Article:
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Charities grateful for Treasury hand-out, but warn: it’s not enough

09 April 2020


The Chancellor, Rishi Sunak, during a media briefing in Downing Street on the coronavirus, on Wednesday

The Chancellor, Rishi Sunak, during a media briefing in Downing Street on the coronavirus, on Wednesday

CHARITIES have welcomed financial support from the Government, announced this week. But they warn that it is less than a fifth of what they will lose in the first three months of the pandemic.

Front-line charities, which have seen a rise in demand for their services just as their means of funding have dried up, called the offer “a sticking plaster” and “a drop in the ocean”.

On Wednesday, the Treasury announced that charities will receive a total of £750 million in cash grants, to help them to continue their work during the Covid-19 pandemic.

A statement from the Treasury said that £360 million of the £750-million package would be allocated directly by government departments “to charities providing key services and supporting vulnerable people during the crisis”. These include hospices and organisations that support victims of domestic abuse.

Small and medium-sized charities will receive £370 million. This will “support those organisations at the heart of local communities which are making a big difference during the outbreak, including those delivering food, essential medicines and providing financial advice”.

For charities based in England, part of the £370 million will come via a grant to the National Lottery Community Fund, which gives money to organisations that help their communities.

The Government will also make a £20-million donation to the National Emergencies Trust Appeal, as well as promising to match-fund the total donated by members of the public during the BBC’s Big Night In charity appeal on 23 April.

The Chancellor of the Exchequer, Rishi Sunak, said: “It’s right we do everything we can to help the sector during this difficult time, which is why we have announced this unprecedented £750-million package of extra funding. This will ensure our key charities can continue to deliver the services that millions of people up and down the country rely on.”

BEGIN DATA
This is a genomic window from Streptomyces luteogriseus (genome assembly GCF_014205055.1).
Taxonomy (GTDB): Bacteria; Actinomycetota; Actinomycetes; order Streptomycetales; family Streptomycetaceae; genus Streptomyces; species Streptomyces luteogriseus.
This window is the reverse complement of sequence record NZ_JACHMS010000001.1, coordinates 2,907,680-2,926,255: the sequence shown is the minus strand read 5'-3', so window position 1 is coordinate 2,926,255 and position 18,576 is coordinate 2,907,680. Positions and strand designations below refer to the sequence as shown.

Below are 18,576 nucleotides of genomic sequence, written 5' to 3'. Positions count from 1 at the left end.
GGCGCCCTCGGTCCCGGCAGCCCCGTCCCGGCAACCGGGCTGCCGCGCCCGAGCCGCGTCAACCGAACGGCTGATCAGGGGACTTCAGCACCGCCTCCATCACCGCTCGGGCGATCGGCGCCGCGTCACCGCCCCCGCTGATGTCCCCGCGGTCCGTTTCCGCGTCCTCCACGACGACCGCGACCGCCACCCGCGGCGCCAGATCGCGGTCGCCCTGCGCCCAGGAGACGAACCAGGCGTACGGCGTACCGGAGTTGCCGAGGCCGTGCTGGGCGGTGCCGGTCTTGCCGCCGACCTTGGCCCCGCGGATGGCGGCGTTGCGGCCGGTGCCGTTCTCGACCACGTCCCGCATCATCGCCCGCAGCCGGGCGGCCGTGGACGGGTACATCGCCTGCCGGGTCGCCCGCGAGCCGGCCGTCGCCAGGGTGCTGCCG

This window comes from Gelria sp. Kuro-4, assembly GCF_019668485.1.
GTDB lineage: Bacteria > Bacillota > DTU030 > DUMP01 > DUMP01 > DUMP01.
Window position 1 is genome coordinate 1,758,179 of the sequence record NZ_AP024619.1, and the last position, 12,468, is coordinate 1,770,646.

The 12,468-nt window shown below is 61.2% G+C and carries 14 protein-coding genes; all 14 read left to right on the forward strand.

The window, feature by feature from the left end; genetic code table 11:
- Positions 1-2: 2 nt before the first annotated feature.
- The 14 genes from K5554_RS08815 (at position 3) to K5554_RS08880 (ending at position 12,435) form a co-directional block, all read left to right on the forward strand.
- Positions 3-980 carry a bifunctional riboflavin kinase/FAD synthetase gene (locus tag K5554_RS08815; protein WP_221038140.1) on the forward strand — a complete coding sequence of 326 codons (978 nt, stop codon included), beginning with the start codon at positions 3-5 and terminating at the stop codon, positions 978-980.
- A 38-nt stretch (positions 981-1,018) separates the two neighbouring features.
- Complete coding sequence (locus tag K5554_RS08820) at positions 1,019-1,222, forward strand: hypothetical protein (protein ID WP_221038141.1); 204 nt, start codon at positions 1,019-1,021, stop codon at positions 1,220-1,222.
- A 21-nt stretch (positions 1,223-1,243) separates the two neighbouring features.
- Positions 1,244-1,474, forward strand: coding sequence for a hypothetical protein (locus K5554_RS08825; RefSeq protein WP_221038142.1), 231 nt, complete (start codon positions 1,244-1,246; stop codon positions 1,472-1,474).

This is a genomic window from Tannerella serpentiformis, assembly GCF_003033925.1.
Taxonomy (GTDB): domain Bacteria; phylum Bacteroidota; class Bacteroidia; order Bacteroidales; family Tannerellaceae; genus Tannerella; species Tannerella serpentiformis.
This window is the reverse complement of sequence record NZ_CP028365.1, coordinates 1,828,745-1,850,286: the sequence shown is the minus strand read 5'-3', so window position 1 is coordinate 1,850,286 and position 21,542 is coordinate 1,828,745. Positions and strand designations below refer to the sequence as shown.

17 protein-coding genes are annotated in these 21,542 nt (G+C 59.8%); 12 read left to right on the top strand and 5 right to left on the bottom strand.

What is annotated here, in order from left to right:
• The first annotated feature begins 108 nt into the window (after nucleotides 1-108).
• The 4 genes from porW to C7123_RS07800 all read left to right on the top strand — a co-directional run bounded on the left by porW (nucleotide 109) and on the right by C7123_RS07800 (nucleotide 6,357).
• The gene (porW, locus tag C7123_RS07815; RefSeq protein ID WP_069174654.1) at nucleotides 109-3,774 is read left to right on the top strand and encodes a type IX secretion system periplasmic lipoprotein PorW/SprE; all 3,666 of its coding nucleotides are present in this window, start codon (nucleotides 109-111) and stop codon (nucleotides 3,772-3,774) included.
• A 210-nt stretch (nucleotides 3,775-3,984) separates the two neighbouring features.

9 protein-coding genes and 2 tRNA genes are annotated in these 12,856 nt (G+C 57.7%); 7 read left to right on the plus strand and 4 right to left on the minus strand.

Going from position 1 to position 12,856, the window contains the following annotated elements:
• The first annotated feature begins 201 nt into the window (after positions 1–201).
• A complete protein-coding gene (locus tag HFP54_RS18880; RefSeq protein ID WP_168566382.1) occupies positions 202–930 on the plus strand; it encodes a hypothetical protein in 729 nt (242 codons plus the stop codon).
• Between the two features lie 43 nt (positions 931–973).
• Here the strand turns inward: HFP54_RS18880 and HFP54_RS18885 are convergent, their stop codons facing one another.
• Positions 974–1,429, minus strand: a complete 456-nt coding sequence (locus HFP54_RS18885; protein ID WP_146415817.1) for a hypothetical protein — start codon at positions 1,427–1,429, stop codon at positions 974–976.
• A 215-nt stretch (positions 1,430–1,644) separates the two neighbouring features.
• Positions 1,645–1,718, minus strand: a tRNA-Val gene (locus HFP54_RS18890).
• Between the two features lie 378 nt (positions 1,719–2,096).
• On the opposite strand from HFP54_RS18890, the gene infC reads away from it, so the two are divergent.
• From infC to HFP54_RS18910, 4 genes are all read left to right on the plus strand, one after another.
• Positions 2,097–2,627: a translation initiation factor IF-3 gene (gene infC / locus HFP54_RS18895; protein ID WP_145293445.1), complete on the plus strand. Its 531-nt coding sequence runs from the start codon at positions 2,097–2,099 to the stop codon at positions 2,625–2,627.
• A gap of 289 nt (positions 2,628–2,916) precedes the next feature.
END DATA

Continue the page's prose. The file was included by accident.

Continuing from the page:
The Treasury statement also pointed out that charities are able to draw on existing support for businesses, such as the deferring of VAT bills, the year-long freeze on business rates for any shops they have, and the 80-per-cent contribution to the salaries of furloughed staff.

The announcement was made just as some of the UK’s biggest charities, including Cancer Research and Marie Curie, warned that their services and research could be severely curtailed by the blow to their finances.

Cancer Research said in a statement on Wednesday: “The impact of Covid-19 on charities will be devastating. Cancer Research UK is predicting a drop of up to 25 per cent in income this year, and we’ve already had to make the difficult decision to cut some of our research funding and furlough at least 40 per cent of our staff.”

The chief executive of Barnardo’s, Javed Khan, warned on Wednesday that the charity sector was in desperate need of more support.

“We’ve seen analysis that says the charity sector stands to lose about £4 billion in the first three months of this crisis. As welcome as the current government package is, £750 million is not much more than a sticking plaster on a major wound. It’s not enough to prevent many charities from going to the wall.”

The chief executive of the Children’s Society, Mark Russell (Podcast, 3 April), said on Wednesday: “Any help from the Government is a step in the right direction and we need to see the finer details of this package. But on the face of it the cash support announced is a drop in the ocean compared to what charities desperately need to continue supporting some of the country’s most vulnerable people in these worrying times.”

There would be huge costs to cover the country’s social-care needs if charities collapsed.

Mr Russell continued: “The Chancellor acknowledged that charities supporting vulnerable people cannot simply stop their work, so it was disappointing there was no announcement that furloughed frontline staff will be allowed to continue to volunteer. We need to step up our response and mobilise not mothball our fantastic staff right now. We would implore the Government to do more before it is too late.”

Cancer Research concurred: “This package is a significant first step which will help many charities continue their vital work through these challenging times. But this pandemic is having a profound impact on our life-saving work, so we are joining other charities in asking Government to review the level of this support as the crisis continues.”

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